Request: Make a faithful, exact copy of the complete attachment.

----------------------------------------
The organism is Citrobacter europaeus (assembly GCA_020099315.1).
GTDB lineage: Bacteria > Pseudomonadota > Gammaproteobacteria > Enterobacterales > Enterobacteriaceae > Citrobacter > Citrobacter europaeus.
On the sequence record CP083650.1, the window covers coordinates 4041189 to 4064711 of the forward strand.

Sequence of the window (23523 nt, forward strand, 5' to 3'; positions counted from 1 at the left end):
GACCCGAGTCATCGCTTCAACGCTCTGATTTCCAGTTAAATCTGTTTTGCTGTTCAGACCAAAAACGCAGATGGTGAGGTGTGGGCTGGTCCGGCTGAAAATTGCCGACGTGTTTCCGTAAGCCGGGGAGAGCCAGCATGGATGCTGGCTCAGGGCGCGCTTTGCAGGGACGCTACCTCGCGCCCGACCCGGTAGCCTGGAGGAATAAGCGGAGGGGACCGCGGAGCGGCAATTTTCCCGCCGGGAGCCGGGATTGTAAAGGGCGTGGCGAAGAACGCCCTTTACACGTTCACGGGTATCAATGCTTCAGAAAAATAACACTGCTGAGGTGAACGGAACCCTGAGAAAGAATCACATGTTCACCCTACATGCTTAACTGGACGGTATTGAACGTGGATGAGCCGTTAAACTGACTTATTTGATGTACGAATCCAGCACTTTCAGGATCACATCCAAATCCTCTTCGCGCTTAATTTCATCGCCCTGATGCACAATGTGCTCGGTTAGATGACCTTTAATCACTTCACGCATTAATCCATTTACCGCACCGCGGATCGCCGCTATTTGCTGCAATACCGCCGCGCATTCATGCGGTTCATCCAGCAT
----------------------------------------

The organism is Citrobacter europaeus (assembly GCA_020099315.1).
GTDB lineage: Bacteria > Pseudomonadota > Gammaproteobacteria > Enterobacterales > Enterobacteriaceae > Citrobacter > Citrobacter europaeus.
On the sequence record CP083650.1, the window covers coordinates 4041189 to 4064711 of the forward strand.

Sequence of the window (23523 nt, forward strand, 5' to 3'; positions counted from 1 at the left end):
GACCCGAGTCATCGCTTCAACGCTCTGATTTCCAGTTAAATCTGTTTTGCTGTTCAGACCAAAAACGCAGATGGTGAGGTGTGGGCTGGTCCGGCTGAAAATTGCCGACGTGTTTCCGTAAGCCGGGGAGAGCCAGCATGGATGCTGGCTCAGGGCGCGCTTTGCAGGGACGCTACCTCGCGCCCGACCCGGTAGCCTGGAGGAATAAGCGGAGGGGACCGCGGAGCGGCAATTTTCCCGCCGGGAGCCGGGATTGTAAAGGGCGTGGCGAAGAACGCCCTTTACACGTTCACGGGTATCAATGCTTCAGAAAAATAACACTGCTGAGGTGAACGGAACCCTGAGAAAGAATCACATGTTCACCCTACATGCTTAACTGGACGGTATTGAACGTGGATGAGCCGTTAAACTGACTTATTTGATGTACGAATCCAGCACTTTCAGGATCACATCCAAATCCTCTTCGCGCTTAATTTCATCGCCCTGATGCACAATGTGCTCGGTTAGATGACCTTTAATCACTTCACGCATTAATCCATTTACCGCACCGCGGATCGCCGCTATTTGCTGCAATACCGCCGCGCATTCATGCGGTTCATCCAGCAT